State testing begins in New York this week and observers are watching to see whether “opting out” will increase, decrease, or remain the same. Last year, the percentage of students who opted out of taking the tests was around 21 percent statewide.
Early reports suggest that opt out numbers in Rochester were down on Tuesday compared with last year. The Buffalo News reports that opt out numbers decreased across western New York. Newsday reported on the district-by-district opt-out rates on Long Island.
Last year Education Next published a forum on the opt-out phenomenon.
Over the past few years, students by the thousands have refused to take their state’s standardized tests. This “opt-out” phenomenon has prompted debate in state legislatures and in Washington, putting states at risk of losing Title I funds. Advocates describe opt-out as a grassroots movement of parents concerned about overtesting, teaching to the test, and a lack of transparency. Others oppose opt-out, viewing universal standardized testing as an important source of information for educators, students, and parents and a necessary tool for ensuring equity in public education.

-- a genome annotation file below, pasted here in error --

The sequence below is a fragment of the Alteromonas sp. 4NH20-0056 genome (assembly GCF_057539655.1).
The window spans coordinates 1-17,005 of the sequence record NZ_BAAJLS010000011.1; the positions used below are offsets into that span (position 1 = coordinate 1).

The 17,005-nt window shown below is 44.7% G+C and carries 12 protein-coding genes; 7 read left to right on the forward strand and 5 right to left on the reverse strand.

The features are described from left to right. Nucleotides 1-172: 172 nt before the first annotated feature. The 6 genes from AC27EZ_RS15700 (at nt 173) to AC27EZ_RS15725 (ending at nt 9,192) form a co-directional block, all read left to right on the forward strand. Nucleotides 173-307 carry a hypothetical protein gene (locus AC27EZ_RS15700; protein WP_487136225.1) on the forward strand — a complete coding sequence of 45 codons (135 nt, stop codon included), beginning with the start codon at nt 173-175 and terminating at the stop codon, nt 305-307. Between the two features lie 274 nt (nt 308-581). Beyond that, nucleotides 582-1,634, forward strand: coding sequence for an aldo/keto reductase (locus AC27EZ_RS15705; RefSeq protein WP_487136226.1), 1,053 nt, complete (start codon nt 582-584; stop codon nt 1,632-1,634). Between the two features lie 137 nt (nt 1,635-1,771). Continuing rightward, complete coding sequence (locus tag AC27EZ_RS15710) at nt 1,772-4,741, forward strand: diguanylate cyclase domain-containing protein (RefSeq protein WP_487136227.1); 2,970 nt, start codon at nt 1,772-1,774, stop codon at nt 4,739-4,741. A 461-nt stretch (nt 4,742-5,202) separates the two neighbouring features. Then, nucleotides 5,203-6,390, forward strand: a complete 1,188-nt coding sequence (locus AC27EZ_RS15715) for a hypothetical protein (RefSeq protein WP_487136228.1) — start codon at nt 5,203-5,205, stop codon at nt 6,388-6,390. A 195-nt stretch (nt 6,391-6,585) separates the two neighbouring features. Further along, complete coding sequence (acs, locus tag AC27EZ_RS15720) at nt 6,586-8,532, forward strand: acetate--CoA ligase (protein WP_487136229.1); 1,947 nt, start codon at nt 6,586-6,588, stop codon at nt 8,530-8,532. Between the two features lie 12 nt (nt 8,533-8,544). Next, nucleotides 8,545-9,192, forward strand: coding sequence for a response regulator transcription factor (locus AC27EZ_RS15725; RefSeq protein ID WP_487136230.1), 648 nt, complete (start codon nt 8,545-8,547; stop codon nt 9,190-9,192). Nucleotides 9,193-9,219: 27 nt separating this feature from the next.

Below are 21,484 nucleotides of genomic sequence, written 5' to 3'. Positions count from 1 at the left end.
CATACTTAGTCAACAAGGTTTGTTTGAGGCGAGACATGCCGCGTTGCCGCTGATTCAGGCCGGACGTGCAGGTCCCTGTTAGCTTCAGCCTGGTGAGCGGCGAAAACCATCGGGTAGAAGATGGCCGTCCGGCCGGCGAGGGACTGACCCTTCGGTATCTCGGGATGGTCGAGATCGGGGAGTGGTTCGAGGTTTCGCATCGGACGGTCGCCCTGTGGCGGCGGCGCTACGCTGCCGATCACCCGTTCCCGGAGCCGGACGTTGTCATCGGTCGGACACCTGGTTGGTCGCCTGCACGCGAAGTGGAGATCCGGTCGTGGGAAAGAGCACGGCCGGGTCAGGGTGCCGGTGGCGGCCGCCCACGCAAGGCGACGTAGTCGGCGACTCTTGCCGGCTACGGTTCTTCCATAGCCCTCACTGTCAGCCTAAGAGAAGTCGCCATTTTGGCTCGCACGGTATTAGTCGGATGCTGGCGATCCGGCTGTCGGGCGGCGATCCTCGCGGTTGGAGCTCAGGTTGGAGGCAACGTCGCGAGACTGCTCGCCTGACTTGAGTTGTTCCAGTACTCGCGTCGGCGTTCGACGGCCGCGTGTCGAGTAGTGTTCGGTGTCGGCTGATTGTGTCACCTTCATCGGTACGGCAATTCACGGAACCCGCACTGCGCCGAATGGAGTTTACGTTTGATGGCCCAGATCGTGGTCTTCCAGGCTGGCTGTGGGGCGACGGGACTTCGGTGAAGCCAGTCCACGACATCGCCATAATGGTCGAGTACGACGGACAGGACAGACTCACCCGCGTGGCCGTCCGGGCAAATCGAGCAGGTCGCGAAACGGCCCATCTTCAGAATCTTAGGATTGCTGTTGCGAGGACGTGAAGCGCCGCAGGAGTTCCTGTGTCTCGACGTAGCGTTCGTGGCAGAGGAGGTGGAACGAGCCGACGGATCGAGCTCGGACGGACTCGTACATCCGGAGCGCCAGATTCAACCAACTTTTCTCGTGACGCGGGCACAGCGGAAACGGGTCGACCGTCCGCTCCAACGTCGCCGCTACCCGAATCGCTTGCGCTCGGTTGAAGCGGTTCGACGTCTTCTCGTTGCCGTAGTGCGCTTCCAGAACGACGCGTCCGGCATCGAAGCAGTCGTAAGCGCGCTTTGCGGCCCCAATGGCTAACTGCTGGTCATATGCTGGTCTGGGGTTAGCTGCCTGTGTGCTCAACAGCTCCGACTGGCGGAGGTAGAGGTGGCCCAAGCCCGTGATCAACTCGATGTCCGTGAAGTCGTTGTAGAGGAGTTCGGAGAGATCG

Scott Levy, a New York State public-school parent and local school board member, and Jonah Edelman, cofounder and CEO of Stand for Children, a national organization advocating for college and career readiness for all, draw different conclusions in their analyses of the topic.
• “Opt-Out Reflects the Genuine Concerns of Parents,” by Scott Levy
• “This Issue Is Bigger Than Just Testing,” By Jonah Edelman
– Education Next